Besides being a coach, companies increasingly are asking their executives and managers to take on the role of mentor to up-and-coming staff. Everyone, however, can't be a successful mentor. To determine your fit, you have to have the trust of potential mentees or protégés. To find out how you might far, ask yourself which statement in each pair best reflects you:
1a. I listen carefully to others.
1b. I don’t always listen. Sometimes, I’m just too busy.
2a. I share my thoughts and ideas with others.
2b. I hide my thinking and hold in my personal feelings.
3a. I keep the promises I make. If I can’t be sure that I can hold a promise, I don’t make it.
3b. I have been known to break a promise. Sometimes, it is just easier to agree to someone’s request even if I know I won’t be able to deliver on it.
4a. I accept others’ styles and personalities and make an effort to work with them.
4b. I have my own style and I expect others to adapt to it.
5a. I am open to new ideas and information.
5b. I have strong views and I find it hard to accept opinions or ideas of others.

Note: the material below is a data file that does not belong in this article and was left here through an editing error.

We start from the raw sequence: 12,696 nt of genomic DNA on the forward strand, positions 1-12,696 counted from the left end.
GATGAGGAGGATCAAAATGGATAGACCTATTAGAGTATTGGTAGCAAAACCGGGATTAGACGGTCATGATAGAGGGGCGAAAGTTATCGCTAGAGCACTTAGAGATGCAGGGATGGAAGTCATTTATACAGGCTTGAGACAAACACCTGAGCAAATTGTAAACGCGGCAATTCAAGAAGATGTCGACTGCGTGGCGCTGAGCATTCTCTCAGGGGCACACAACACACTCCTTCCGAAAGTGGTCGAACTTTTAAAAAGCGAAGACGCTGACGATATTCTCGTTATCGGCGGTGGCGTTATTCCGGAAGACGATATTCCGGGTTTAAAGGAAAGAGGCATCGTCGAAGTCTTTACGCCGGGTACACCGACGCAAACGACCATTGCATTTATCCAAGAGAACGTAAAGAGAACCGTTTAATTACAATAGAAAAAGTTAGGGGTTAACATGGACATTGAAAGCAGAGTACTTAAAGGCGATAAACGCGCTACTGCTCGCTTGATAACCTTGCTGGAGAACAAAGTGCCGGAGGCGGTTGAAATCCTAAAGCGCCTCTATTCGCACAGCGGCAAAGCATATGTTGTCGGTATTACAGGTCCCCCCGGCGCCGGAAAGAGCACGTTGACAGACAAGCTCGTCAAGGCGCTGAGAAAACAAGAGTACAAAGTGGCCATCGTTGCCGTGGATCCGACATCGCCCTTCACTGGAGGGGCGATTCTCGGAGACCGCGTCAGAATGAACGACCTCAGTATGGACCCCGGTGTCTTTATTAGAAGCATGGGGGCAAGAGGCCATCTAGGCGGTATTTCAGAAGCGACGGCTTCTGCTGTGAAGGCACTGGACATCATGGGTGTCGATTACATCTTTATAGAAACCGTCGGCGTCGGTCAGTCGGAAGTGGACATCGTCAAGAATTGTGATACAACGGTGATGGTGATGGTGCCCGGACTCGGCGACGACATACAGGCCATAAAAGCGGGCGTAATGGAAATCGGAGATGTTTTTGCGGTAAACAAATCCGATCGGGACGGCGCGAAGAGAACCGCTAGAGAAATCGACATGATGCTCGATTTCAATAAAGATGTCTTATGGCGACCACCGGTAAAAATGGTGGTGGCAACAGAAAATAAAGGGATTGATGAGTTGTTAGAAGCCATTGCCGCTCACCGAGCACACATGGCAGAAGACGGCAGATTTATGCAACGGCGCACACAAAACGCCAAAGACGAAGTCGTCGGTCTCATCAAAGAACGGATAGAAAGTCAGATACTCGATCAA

6a. I make an effort to build others’ self-esteem and provide them with the skills, abilities, and knowledge they need to succeed.
6b. I don’t suffer fools gladly.
7a. I believe I am a team player.
7b. It’s a competitive world and I intend to come out first.
8a. I am known to focus on my staff’s strengths.
8b. I expect my employees to do their jobs well and I won’t tolerate mistakes.
9a. I do what I say and I say what I do.
9b. I have been known to send mixed messages.
10a. I don't disclose confidential information given to me.
10b. I tell tales.
How well did you do? Would your staff or peers agree with your assessment? How honest are you being with yourself? The first statements, of course, are representative of a good mentor.